Metagenomics: crAssphage

A highly abundant bacteriophage discovered in the unknown sequences of human faecal metagenomes
Bas E. Dutilh, et al.
Nature Communications 5, Article number: 4498 Published  24 July 2014
http://www.nature.com/ncomms/2014/140724/ncomms5498/full/ncomms5498.html

Metagenomics, or sequencing of the genetic material from a complete microbial community, is a promising tool to discover novel microbes and viruses.
Viral metagenomes typically contain many unknown sequences.

Here we describe the discovery of a previously unidentified bacteriophage present in the majority of published human faecal metagenomes, which we refer to as crAssphage.
Its ~97 kbp genome is six times more abundant in publicly available metagenomes than all other known phages together; it comprises up to 90% and 22% of all reads in virus-like particle (VLP)-derived metagenomes and total community metagenomes, respectively; and it totals 1.68% of all human faecal metagenomic sequencing reads in the public databases.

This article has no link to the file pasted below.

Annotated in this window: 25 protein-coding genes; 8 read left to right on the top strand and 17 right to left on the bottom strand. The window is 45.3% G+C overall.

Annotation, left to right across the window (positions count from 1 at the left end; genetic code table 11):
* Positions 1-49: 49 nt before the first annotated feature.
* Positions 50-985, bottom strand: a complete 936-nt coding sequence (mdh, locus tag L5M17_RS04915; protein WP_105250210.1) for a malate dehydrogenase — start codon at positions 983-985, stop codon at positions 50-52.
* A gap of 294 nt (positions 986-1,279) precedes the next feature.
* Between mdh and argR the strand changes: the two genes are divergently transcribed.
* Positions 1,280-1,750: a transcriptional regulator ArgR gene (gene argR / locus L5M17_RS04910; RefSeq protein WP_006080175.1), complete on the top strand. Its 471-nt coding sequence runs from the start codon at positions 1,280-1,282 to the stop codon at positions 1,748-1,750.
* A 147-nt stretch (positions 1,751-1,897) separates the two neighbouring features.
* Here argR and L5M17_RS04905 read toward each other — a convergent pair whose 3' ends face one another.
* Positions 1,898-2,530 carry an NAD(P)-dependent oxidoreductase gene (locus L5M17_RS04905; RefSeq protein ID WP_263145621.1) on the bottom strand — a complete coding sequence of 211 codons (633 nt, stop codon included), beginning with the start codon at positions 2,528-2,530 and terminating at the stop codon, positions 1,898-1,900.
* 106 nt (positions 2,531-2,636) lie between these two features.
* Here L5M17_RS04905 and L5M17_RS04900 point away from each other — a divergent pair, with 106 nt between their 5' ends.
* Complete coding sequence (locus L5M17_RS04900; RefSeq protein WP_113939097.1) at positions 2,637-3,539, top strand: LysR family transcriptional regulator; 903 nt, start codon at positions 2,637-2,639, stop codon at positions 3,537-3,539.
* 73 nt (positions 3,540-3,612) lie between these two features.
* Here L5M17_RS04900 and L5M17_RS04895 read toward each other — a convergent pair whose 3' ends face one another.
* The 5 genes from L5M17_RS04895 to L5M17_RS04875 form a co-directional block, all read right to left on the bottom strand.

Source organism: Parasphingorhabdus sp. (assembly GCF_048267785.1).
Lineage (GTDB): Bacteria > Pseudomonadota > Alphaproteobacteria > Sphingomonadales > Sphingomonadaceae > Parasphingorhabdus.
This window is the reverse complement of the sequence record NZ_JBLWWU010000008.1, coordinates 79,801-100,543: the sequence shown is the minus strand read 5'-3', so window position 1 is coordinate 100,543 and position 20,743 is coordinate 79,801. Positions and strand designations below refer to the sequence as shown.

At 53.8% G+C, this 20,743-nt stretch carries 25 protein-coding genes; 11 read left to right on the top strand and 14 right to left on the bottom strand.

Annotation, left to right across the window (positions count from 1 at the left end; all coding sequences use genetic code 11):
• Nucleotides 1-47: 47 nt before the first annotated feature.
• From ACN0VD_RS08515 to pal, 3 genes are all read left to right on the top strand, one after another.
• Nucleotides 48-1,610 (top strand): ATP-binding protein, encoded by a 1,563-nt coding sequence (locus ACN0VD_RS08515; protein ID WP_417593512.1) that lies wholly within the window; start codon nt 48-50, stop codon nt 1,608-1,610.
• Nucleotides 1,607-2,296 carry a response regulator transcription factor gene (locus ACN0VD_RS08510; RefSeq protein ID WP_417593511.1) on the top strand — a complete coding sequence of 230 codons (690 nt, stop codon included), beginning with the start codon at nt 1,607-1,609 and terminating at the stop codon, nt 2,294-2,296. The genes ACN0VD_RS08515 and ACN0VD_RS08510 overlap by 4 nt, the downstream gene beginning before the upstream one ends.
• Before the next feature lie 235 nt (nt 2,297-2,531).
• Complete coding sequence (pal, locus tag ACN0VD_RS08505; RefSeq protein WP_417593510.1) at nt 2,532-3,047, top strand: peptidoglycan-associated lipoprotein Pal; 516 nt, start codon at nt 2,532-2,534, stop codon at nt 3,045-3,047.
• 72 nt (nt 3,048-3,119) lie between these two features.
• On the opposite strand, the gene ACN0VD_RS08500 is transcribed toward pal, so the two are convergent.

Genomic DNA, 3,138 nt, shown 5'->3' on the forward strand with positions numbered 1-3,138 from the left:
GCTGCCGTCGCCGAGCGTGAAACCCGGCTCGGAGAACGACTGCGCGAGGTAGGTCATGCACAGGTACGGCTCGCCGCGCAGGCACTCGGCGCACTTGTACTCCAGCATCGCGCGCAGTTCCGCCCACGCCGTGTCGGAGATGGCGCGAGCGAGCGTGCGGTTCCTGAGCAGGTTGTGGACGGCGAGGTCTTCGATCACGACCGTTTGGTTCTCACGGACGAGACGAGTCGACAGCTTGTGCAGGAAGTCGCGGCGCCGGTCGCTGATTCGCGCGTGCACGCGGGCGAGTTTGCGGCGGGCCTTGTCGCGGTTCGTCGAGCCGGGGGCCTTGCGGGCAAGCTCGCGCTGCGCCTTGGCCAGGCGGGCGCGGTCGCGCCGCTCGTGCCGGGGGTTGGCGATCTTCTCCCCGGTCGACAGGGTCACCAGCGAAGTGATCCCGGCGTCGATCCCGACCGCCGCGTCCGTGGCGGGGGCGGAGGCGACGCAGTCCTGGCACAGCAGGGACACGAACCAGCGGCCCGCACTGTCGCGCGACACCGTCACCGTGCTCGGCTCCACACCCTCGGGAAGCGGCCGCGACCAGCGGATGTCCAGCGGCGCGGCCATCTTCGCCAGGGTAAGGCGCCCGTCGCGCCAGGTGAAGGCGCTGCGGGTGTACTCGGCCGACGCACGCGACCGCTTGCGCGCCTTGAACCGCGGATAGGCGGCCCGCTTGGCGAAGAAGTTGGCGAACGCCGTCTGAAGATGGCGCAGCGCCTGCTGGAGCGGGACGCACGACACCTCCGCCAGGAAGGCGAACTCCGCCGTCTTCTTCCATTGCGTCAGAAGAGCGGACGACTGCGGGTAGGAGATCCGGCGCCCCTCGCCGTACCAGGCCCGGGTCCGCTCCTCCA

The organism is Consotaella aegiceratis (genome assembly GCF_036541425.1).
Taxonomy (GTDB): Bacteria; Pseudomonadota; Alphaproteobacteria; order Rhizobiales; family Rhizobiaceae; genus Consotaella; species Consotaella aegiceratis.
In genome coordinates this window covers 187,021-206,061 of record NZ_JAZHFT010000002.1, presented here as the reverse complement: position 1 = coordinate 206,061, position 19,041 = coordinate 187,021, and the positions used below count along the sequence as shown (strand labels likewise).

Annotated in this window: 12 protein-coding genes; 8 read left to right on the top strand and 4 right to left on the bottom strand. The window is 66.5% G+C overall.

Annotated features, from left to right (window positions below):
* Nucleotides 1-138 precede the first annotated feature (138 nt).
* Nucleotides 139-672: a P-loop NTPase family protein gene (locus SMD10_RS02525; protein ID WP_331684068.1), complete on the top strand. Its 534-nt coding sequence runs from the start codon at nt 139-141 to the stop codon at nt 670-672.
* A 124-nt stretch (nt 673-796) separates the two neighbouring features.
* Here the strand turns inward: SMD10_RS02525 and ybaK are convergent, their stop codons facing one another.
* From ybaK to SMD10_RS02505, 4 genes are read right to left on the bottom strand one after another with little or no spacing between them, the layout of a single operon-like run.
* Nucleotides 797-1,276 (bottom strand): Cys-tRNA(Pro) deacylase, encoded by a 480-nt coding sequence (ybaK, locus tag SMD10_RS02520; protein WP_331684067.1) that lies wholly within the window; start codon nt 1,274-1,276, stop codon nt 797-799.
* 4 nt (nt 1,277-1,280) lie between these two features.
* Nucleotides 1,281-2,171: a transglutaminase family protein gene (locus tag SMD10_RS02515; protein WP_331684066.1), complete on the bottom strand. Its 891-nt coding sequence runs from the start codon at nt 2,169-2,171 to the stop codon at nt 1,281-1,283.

The majority of crAssphage-encoded proteins match no known sequences in the database, which is why it was not detected before.
Using a new co-occurrence profiling approach, we predict a Bacteroides host for this phage, consistent with Bacteroides-related protein homologues and a unique carbohydrate-binding domain encoded in the phage genome.

Subject terms: Biological sciences
Bioinformatics
Virology

http://www.npr.org/tags/172709084/microbiome

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